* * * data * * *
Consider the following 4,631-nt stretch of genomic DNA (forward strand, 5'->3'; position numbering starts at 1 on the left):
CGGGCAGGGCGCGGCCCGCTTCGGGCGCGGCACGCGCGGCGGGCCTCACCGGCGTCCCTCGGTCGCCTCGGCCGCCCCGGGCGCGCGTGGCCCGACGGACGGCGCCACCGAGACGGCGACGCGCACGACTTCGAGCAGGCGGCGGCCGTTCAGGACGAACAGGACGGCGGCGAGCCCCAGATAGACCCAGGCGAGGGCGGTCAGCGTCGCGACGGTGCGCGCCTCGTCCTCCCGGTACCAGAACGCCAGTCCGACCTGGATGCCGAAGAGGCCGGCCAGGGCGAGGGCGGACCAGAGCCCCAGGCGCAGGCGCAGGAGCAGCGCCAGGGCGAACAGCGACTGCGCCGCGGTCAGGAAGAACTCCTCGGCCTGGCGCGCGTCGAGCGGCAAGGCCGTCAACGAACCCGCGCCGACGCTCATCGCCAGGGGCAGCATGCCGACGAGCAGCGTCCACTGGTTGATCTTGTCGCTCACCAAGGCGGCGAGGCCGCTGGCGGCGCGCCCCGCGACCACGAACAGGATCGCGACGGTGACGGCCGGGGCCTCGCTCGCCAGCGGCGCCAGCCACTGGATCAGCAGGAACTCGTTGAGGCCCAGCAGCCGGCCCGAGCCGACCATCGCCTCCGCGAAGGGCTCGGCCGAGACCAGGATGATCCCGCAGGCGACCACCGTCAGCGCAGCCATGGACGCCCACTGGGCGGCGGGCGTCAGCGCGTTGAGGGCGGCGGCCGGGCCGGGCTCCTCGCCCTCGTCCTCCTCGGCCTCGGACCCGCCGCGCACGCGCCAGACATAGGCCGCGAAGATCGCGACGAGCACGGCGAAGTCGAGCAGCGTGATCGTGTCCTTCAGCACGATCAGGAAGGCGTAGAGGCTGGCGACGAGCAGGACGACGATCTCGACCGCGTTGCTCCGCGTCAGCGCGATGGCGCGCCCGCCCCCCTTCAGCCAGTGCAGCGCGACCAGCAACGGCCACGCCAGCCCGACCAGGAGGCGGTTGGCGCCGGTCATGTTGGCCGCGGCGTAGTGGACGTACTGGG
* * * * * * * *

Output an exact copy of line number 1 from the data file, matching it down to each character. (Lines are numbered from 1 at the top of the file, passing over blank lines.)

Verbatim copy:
Consider the following 4,631-nt stretch of genomic DNA (forward strand, 5'->3'; position numbering starts at 1 on the left):